Lt. Gov. Robinson wants 'sexually explicit' LGBTQ-themed books removed from NC schools

Lt. Gov. Mark Robinson wants three LGBTQ-themed books removed from North Carolina schools, calling them "sexually explicit."

Posted Updated

Bryan Mims
, WRAL reporter
RALEIGH, N.C. — Lt. Gov. Mark Robinson wants three LGBTQ-themed books removed from North Carolina schools, calling them "sexually explicit."

Robinson's Facebook video targeting "George," "Lawn Boy" and "Gender Queer" was posted on Saturday, days after he was denounced by Democrats and the LGBTQ community for referring to homosexuality and transgenderism as "filth" and "garbage."

"The idea that our children should be taught about concepts of transgenderism and be exposed to sexually explicit materials in the classroom is abhorrent," Robinson said in the video.
He noted that a parent complained months ago to his task force examining what he calls indoctrination in classrooms that "George," which is about a transgender girl in fourth grade, was available in an elementary school.

"Gender Queer" is a graphic novel with images that depict sexual fantasies and behavior among its characters, and Robinson showed some of them in his video.

"I challenge you to describe them as anything other than filth," he said. "These materials do not belong in public schools."

WRAL News was able confirm that "Gender Queer" is available in the libraries at Cedar Ridge High School in Hillsborough and East Mecklenberg High School in Charlotte.

Wake County Public School System spokeswoman Lori Roach said Tuesday that two high schools have copies of "Gender Queer," and two have copies of "Lawn Boy." There are 72 copies of "George" across the district, she said.

"These books in question are not taught in our schools. They are not included in any curriculum. In some schools, they are available in the school library for students to check out," Roach said in an email.

"The books that Lt. Gov. Robinson discussed can be found in school systems throughout the state," Robinson spokesman John Wesley Waugh said in a statement, noting "Gender Queer" is available in Wake County schools.

"Additionally, the other books he referenced have been found in elementary, middle and high schools in multiple counties across the state," Waugh said.

He wasn't able to cite any school where the books have been used by teachers, however.

Mary Lee Gibson, a spokeswoman for the state Department of Public Instruction, said Tuesday that local districts decide what books to include in their school libraries.

"DPI also does not create classroom curriculum or the materials used to support classroom teaching. The materials used to support teaching are also made at the school level," Gibson said in an email.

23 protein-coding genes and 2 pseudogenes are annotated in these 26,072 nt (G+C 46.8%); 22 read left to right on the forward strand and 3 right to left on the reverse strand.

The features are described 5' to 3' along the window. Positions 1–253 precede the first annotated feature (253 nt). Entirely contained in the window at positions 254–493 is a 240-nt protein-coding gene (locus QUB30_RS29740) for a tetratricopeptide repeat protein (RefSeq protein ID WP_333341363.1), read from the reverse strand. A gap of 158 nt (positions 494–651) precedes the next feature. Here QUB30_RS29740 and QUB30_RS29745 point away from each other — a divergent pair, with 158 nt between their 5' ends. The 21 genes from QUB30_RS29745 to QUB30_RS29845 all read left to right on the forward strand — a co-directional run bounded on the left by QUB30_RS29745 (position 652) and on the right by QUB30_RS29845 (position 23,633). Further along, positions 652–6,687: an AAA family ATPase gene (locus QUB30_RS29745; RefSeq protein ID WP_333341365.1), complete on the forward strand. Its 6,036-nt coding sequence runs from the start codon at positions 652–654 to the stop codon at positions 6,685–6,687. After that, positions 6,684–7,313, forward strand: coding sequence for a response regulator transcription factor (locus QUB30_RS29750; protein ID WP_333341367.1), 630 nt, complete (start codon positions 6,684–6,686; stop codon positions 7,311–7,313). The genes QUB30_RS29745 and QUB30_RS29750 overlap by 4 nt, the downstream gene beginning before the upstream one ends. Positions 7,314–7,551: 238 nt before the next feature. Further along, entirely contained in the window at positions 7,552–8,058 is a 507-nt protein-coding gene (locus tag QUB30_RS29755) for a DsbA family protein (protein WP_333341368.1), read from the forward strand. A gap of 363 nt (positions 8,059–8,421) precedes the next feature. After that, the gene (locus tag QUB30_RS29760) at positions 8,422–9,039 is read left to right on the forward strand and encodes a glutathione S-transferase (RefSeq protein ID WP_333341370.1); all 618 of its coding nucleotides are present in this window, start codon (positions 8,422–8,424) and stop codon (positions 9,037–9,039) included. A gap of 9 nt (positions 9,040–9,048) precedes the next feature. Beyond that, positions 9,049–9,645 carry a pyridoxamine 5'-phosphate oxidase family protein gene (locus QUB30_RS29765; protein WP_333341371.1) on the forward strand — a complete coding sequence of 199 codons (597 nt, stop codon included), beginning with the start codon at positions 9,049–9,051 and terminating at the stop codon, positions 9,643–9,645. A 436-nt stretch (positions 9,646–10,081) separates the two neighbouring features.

Deborah Caldwell-Stone, director of the American Library Association's Office for Intellectual Freedom, said all three books have been honored as books for young people in the LGBTQ community that tackle difficult issues.
"There are always groups that find themselves not represented in the library's collection, and to support students who are going through these issues, administrators may decide to make these books available," Caldwell-Stone said.

"Gender Queer" has been temporarily pulled from several school libraries across the country.

"I will continue to fight for the rights of our children to receive an education that is free of sexual concepts that do not belong in the classroom, and I don't care who doesn't like it," Robinson said in the video.

He was similarly defiant Friday in an interview with WRAL, as Democrats from the White House to the state Senate decried comments on homosexuality and transgenderism he made months ago.

"There is no reason anybody, anywhere in America should be telling any child about transgenderism, homosexuality or any of that filth," he told the congregation at Asbury Baptist Church in Seagrove during a June visit. "And yes, I called it filth. And if you don't like it that I called it filth, come see me about it."

The lieutenant governor said he wasn't speaking in his official capacity when he was at the church, only as a person holding to his religious beliefs.

"To me, it is against the tenets of my religion," he said. "But we do not live in a theocracy, and I do not have the right to tell anyone what they practice in their home.”

Teaching about those issues in public schools, however, "is absolutely off limits," he said.

"Those are adult topics that should stay in an adult place. They have no business around children," he said. "Homosexuality is not a culture. Homosexuality is a sexual preference, and sexual preferences, I believe, do not need to be discussed in our schools."

Faith leaders from about 20 organizations protested outside Robinson's downtown Raleigh office on Monday evening, demanding that he apologize for his remarks and asking him to meet with them and members of the LGBTQ community.

"First and foremost, they hurt me as a gay man, as a gay man of faith," protest organizer Rev. Vance Haywood said of Robinson's rhetoric. "To hear someone stand up – a public official, the lieutenant governor of the state where I live – saying that I am filth and that people like me are filth, that hurts."


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